The Making of Metropolis in the Silent Era

Take a good, hard look at the above image, because we are going to return to it in a little bit.

Every modern entertainment news outlet provides insane amounts of behind the scenes or making-of footage for every movie or television show released. Whether it’s on Entertainment Weekly or Ain’t It Cool News, studios and television networks are making a point to have behind the scenes footage or images of their films or television shows serve as an extra form of marketing. A lot of hype can be created by inviting a blogger to a film’s set to take a look around, conduct interviews with cast members, and sometimes even serve as extras in the film! Then, after the film’s release, the blogger is more likely to give the film a better review after receiving such a nice treatment on set. It’s in his or her best interest at that point; why give a poor review and risk not getting invited back to the set on the studio’s next project?

StarlogThis is a fairly recent development in the long legacy of movie and television marketing. Through the 70’s and 80’s, smaller fan magazines such as Fangoria and Starlog provided awesome behind the scenes images and making-of articles for classic horror and science fiction films. Starlog was one of the first publications to provide details on the hit blockbuster of 1977, “Star Wars.” Even before the 70’s, fan magazines existed for this exact purpose, dating all the way back to the silent era. The most popular was Photoplay, which was seen almost exclusively as a promotional tool since its first publication in 1911.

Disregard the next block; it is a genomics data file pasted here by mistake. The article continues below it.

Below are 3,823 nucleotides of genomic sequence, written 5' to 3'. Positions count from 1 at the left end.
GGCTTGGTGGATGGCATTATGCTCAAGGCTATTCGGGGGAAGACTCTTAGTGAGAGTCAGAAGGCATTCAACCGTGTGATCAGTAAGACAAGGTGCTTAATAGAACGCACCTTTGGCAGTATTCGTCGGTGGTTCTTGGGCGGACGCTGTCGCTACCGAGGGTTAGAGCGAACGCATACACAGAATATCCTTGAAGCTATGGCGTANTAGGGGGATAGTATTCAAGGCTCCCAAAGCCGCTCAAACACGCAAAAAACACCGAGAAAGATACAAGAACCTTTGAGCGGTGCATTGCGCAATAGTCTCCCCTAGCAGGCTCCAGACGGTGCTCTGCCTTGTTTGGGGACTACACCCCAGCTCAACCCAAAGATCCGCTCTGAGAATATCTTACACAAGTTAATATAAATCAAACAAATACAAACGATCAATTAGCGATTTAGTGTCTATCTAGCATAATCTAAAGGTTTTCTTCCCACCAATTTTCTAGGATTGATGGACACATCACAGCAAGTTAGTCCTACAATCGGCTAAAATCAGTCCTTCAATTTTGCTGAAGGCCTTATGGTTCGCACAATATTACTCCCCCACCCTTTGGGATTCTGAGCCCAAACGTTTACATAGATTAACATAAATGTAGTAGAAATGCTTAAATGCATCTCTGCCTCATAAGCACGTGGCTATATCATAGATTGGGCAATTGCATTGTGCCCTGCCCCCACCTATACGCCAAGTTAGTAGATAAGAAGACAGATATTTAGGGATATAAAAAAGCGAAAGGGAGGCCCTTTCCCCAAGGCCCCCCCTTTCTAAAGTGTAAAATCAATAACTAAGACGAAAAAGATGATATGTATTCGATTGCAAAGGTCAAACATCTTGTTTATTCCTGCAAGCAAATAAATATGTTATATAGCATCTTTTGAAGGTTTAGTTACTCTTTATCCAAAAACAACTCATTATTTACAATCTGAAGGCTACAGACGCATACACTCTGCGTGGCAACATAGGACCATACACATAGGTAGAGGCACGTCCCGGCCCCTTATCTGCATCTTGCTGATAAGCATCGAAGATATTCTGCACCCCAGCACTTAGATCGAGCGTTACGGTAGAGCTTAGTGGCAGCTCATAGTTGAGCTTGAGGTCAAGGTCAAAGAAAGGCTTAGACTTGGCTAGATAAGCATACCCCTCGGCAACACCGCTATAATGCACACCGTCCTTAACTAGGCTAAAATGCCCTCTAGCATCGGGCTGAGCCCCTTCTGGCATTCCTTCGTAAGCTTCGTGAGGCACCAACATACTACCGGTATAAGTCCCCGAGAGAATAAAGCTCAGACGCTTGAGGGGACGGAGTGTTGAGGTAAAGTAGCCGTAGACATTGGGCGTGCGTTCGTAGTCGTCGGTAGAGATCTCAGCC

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Truth in Art (Yeah, I’m Going There)

Towards the end of this semester, I had made up my mind that advertising wasn’t for me. Sure, it’s a viable career path, it’s something I personally feel that I’m good at, and it definitely interests me in a lot of ways. However, when I look at current trends in advertising, I see that a lot of the creativity I love about advertising is beginning to fall away. The basis of advertising, to sell, has always reigned supreme and it is increasingly destroying advertising as an art form and platform for discussion. When I think about my favorite advertisements, there is an element to them aesthetically or story wise that sets them apart as being REAL and HONEST.

I love the scene in Mad Men where they discuss Volkswagen’s Lemon ad because it speaks to this subject so well. The men discuss the flaws of the ad, its humor value, and whether or not it actually “sells” the car, all of which lead Don to conclude that the ad works. Why? Because it leads to discussion. In my mind, that is what good art does. It prompts the viewer to ask questions and participate in debate.

Continue reading Truth in Art (Yeah, I’m Going There)